Win breeds windfall for Md. farm

Horse racing: War Emblem's Derby victory has fueled demand for the services of his sire, Our Emblem, and improved the financial lot of Murmur Farm in Harford County.

127th Preakness

May 17, 2002|By Mike Klingaman | Mike Klingaman,SUN STAFF

He stands hoof-high in a pasture of buttercups, a dark bay stallion swept from obscurity to celebrity almost overnight. When the wind blows, the golden flowers shimmer like a 14-carat field, encircled by a white board fence. Beside the fence is a flagpole. Atop the pole flies Old Glory.

What better stage for a horse named Our Emblem?

His son, War Emblem, was the choice of those few who picked him in the Kentucky Derby for his patriotic name. To everyone's surprise, the long shot ran away with the race, going wire-to-wire. Soon after they draped red roses over War Emblem in the winner's circle, the bouquets began arriving at Murmur Farm, in northern Harford County, where the champion's sire stands at stud.

Though addressed to him, the flowers never reached Our Emblem. "I kept the roses," confesses Audrey Murray, co-owner of the farm in Darlington. "He's happier with grass and hay."

The posies were only a preview. For two weeks, Our Emblem's owners have been besieged with laudatory phone calls and cards and e-mails from race fans worldwide. The onslaught began moments after the Derby on May 4 and has continued this week as the contenders in the Preakness Stakes prepare for the big race tomorrow at Pimlico.

A Michigan man wants directions to the farm to visit the 11-year-old thoroughbred. Someone else wants a keepsake - perhaps one of his halters?

A Japanese consortium, among other bidders, wants to purchase the stallion for millions. And dozens of horsemen are jockeying to line up their mares for a dream date with Our Emblem. All because he fathered the 3-year-old who won the first leg of the Triple Crown.

Everyone, it seems, wants a piece of the animal - or at least a dash of his DNA. Told that Our Emblem's dance card is full for 2002, the more determined breeders refuse to give up.

"One man calls from Georgia every day, insisting we breed the horse to his mare," Murray says. "People get very demanding. Another [out-of-town breeder] says he's from Baltimore, and that we all have to `stick together.' Of course, they all have great mares."

The hubbub has galvanized life at Murmur Farm, a mom-and-pop outfit on 133 rolling acres overlooking the Susquehanna River. Though Allen and Audrey Murray named the place for themselves, the tag befits its bucolic setting: Here, deer hobnob with grazing horses and wild turkeys may stroll through the stalls.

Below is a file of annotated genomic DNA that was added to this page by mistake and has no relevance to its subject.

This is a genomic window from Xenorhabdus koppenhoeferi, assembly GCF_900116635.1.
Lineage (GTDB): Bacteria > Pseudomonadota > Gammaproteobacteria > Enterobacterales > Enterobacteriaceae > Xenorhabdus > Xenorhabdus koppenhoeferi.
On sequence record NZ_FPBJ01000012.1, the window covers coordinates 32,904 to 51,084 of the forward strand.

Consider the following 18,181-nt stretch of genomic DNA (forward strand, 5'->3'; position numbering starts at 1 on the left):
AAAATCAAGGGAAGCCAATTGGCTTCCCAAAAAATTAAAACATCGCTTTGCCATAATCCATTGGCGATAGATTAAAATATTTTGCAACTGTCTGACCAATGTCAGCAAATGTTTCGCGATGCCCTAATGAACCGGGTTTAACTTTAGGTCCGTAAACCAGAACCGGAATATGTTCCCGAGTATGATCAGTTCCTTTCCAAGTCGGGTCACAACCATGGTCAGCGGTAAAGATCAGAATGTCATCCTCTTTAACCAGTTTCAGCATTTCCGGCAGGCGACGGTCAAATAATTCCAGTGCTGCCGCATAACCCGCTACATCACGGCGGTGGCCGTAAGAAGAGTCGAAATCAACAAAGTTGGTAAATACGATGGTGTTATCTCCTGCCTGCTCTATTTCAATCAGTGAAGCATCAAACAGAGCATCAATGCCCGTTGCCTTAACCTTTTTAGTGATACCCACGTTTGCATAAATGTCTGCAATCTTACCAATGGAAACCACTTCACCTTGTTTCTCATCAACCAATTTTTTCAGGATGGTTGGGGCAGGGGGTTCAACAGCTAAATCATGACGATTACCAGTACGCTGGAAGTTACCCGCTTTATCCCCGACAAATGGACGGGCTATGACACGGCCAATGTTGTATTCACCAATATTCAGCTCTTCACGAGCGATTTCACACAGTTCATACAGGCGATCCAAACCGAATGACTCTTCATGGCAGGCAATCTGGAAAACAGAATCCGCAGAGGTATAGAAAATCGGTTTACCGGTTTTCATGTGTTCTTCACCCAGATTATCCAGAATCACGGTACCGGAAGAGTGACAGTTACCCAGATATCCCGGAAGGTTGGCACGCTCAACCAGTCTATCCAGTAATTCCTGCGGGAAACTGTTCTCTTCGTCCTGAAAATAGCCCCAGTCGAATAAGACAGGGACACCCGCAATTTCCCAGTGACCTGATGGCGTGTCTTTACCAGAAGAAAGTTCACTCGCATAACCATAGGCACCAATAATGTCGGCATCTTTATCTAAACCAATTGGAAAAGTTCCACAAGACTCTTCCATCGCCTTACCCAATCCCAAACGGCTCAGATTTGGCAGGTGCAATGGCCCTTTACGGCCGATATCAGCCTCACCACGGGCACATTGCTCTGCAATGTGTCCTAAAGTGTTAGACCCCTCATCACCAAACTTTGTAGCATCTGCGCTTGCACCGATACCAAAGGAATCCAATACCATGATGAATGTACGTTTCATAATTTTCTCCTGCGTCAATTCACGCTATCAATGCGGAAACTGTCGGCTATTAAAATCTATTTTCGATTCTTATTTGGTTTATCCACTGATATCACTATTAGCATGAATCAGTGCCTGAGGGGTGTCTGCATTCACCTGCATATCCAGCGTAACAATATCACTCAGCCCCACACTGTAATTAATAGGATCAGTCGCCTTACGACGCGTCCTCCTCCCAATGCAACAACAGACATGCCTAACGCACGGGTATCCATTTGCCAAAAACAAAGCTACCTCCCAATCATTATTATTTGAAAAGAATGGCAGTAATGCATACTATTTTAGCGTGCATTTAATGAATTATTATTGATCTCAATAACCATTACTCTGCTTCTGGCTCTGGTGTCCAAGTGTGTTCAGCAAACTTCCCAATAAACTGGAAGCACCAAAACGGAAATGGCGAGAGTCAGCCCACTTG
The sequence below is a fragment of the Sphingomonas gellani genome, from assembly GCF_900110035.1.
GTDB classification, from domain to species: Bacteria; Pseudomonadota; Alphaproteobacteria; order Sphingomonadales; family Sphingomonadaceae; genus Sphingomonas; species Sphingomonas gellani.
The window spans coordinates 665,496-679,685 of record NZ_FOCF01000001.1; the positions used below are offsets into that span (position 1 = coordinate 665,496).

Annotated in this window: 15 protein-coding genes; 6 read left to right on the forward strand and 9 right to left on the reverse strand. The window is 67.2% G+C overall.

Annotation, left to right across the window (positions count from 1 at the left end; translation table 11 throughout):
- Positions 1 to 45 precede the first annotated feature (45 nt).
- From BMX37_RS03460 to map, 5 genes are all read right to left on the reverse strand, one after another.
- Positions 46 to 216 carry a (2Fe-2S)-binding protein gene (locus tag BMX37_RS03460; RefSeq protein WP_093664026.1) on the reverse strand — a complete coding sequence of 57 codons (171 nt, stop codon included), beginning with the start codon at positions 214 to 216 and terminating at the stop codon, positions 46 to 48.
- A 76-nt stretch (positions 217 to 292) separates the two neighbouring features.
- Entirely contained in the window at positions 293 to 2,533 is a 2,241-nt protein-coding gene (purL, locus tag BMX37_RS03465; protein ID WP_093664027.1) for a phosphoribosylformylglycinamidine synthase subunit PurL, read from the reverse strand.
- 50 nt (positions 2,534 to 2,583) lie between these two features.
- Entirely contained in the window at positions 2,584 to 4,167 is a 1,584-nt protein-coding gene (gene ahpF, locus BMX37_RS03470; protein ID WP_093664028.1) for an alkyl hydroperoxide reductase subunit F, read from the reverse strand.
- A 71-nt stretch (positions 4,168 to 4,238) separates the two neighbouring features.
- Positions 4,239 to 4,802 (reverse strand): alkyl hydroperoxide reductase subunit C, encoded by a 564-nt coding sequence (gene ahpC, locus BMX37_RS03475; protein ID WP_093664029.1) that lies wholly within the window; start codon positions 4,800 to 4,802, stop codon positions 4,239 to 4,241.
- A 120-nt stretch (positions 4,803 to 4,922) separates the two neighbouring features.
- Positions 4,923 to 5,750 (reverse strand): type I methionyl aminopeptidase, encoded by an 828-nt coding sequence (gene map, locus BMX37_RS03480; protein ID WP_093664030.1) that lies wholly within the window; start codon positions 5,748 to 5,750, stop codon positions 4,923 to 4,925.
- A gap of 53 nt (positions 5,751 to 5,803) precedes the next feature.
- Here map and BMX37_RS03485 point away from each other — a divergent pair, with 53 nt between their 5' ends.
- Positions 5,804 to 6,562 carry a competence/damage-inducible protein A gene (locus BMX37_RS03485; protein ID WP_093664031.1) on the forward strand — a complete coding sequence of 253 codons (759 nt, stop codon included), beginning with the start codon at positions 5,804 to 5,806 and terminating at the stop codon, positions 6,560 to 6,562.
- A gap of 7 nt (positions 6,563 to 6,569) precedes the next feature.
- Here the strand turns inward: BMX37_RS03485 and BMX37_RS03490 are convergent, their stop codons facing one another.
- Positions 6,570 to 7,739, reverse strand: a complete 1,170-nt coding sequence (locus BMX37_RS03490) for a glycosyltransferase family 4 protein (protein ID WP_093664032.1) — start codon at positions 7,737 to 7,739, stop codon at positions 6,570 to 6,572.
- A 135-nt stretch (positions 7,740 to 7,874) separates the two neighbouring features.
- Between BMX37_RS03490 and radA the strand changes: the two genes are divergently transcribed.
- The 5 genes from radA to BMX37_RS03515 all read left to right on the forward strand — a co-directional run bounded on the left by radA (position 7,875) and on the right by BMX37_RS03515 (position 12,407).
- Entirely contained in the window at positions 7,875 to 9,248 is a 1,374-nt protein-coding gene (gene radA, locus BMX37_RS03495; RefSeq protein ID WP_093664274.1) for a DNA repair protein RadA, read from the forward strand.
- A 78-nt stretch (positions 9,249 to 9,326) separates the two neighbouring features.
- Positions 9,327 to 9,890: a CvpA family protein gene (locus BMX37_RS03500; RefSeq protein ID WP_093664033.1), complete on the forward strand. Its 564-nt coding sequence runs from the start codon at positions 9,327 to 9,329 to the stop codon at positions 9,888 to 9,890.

War Emblem's Derby run changed that. Each day brings another wave of reporters and camera crews and racing fans chugging down Price Road, a winding ribbon barely wide enough for cars, much less the caravan of horse vans ferrying their equine harems to and from the farm.

Somebody pinch Allen Murray. At 69, he has toiled a lifetime, hauling hay and mucking stalls and delivering foals in the dead of night. Now a three-minute race has balanced the books.

"It's like winning $100 million in the lottery," Murray says of Our Emblem's newfound prominence. He and his wife sit on the screened porch of their 19th century stone farmhouse, which overlooks the spread and the suddenly popular breeding barn. The phone rings. Audrey answers. It's an acquaintance they haven't seen in 40 years. Allen takes a deep breath and asks the obvious: "Does she have a mare she wants bred?"

Murmur Farm would be but a whisper, had the Murrays not bought Our Emblem for a song last fall. The Murrays won't say exactly what they paid Claiborne Farm, the Kentucky breeding behemoth whose managers lost patience with the stallion. Of his first crop of 13 foals who raced as 2-year-olds, only one had won. His stud fee plummeted from $10,000 to $7,500. When the Murrays acquired him, they set it at $4,000.

Friends tried to talk them out of the purchase. Why weren't the Murrays among the neigh-sayers? They were smitten by his pedigree - the superstar sire Mr. Prospector and brood mare of the year Personal Ensign.

"We thought, `He's got to have a good horse in there,'" Allen says. "His dam was undefeated and won the Breeders Cup."

He was right: "As soon as we bought him, things-flip-flopped. [His offspring] all started winning. He has had winners in Japan, France and England."

One of his sons, Private Emblem, won the Arkansas Derby this spring and ran 14th in the Kentucky Derby. War Emblem warmed up for his win at Churchill Downs by taking the Illinois Derby.

By then, the breeding season was under way. The Murrays raised Our Emblem's stud fee to $7,500 and stepped up his dates. The norm is two or three trips a day to the shed, with five-hour breaks in between. By the end of he breeding season in July, the stallion will have impregnated 96 mares.

As his stock rises, so do concerns for his safety during the breeding sessions. One kick from a skittish mare could damage Our Emblem's manhood. To minimize risk, Allen oversees all of his trips to the halter. "I've sedated a couple of maiden mares that I otherwise wouldn't have," he says. "Just being extra cautious."

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